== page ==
Knowledge of live animal movement through markets and from farm-to-farm is needed to inform strategies for control of trans-boundary animal diseases (TADs) in south-east Asia, particularly due to consumer preference for fresh meat. In eastern Indonesia a TAD of principal interest for control is classical swine fever (CSF) due to its impacts on smallholder farmers. Pig movement is considered a contributor to failure of current CSF control efforts but pig movement patterns are not well understood. This study investigated movement of live pigs in West Timor, Flores and Sumba islands during 2009-2010, with the aim of informing CSF control policies for Nusa Tenggara Timor province. A market survey of 292 pig sellers and 281 pig buyers across nine live pig markets and a farmer survey across 18 villages with 289 smallholder farmers were conducted and information collected on pig movements. The data obtained was used for social network analysis (SNA) on formal (via a market) and informal (village-to-village) movements using information on trading practices, source and destination locations, and the number of pigs being moved. Both inter- and intra-island movements were identified, however inter-island movement was only observed between Flores and Sumba islands. West Timor and Sumba had highly connected networks where large numbers of villages were directly and indirectly linked through pig movement. Further for West Timor, both formal and informal pig movements linked the capital Kupang, on the eastern end of the island to the western districts bordering East Timor connecting all five districts and demonstrating that informal movement transports pigs over distances similar to formal movement on this island. Sumba had a higher potential for pigs to move to a greater number of sequential locations across the entire island. Flores was found to have a more fragmented network, with pig movements concentrated in its eastern or western regions, influenced by terrain. Markets were

  2. Effect of supplementation of lecithin and carnitine on growth performance and nutrient digestibility in pigs fed high-fat diet

    Directory of Open Access Journals (Sweden)

    Arathy Saseendran

    2017-02-01

    Full Text Available Aim: To study the effect of dietary supplementation of lecithin and carnitine on growth performance and nutrient digestibility in pigs fed high-fat diet. Materials and Methods: A total of 30 weaned female large white Yorkshire piglets of 2 months of age were selected and randomly divided into three groups allotted to three dietary treatments, T1 - Control ration as per the National Research Council nutrient requirement, T2 - Control ration plus 5% fat, and T3 - T2 plus 0.5% lecithin plus 150 mg/kg carnitine. The total dry matter (DM intake, fortnightly body weight of each individual animal was recorded. Digestibility trial was conducted toward the end of the experiment to determine the digestibility coefficient of various nutrients. Results: There was a significant improvement (p0.05 among the three treatments on average daily gain, feed conversion efficiency, and nutrient digestibility during the overall period. Conclusion: It was concluded that the dietary inclusion of animal fat at 5% level or animal fat along with lecithin (0.5% and carnitine (150 mg/kg improved the growth performance in pigs than non-supplemented group and from the economic point of view, dietary incorporation of animal fat at 5% would be beneficial for improving growth in pigs without dietary modifiers.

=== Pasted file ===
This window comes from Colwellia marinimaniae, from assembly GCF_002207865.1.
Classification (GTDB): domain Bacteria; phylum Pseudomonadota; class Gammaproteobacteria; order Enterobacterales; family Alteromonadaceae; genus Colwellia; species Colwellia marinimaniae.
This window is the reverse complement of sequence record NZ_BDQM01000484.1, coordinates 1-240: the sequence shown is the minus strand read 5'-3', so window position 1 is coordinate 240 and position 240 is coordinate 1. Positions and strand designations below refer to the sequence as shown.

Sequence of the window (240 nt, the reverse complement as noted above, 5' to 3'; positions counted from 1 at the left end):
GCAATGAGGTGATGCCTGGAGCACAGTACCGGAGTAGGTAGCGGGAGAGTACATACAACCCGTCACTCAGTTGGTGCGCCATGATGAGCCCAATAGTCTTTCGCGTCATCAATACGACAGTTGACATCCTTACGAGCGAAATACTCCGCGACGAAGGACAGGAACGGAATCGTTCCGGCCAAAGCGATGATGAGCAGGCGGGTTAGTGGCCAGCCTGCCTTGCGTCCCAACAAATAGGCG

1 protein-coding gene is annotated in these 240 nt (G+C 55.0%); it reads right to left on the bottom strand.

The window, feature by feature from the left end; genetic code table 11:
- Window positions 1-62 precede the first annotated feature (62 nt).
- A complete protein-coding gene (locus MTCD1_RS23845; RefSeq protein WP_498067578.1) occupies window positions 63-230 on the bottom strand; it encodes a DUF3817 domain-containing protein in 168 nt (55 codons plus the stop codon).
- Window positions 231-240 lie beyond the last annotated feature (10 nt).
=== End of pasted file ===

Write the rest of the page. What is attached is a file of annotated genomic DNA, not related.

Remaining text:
3. Compensatory growth feeding strategy does not overcome negative effects on growth and carcass composition of low birth weight pigs.

    Science.gov (United States)

    Madsen, J G; Bee, G

    2015-03-01

    The aim of this study was to evaluate whether the compensatory growth feeding strategy could be a suitable solution for overcoming the negative effects on growth, carcass composition and meat quality of low birth weight pigs. Forty-two Swiss Large White barrows from 21 litters were selected at weaning and categorized into either being light (L; >0.8 and 1.7 kg) birth weight pigs. From 27.8 kg BW, pigs were assigned within birth weight group to one of three feeding groups: AA: ad libitum access to the grower and finisher diet, RR: restricted access to the grower and finisher diet or RA: restricted access to the grower diet and ad libitum access to the finisher diet. At slaughter, the longissimus (LM) and semitendinosus (STM) muscles were removed from the right side of the carcass. Weight, girth and length of the STM and the LM area were determined after muscle excision. Carcass characteristics and meat quality traits were assessed. Using mATPase histochemistry, myofibre size and myofibre type distribution were determined in the LM and STM. Because of longer days on feed, total feed intake was greater (Pgrowth period, RA barrows grew faster (PGrowth efficiency did not differ between RA and RR barrows but was greater (Pgrowth feeding strategy was inadequate in overcoming the disadvantages of low birth weight.

  4. Effects of single doses of X-rays on renal function in the pig after the irradiation of both kidneys

    International Nuclear Information System (INIS)

    Robbins, M.E.C.; Hopewell, J.W.

    1988-01-01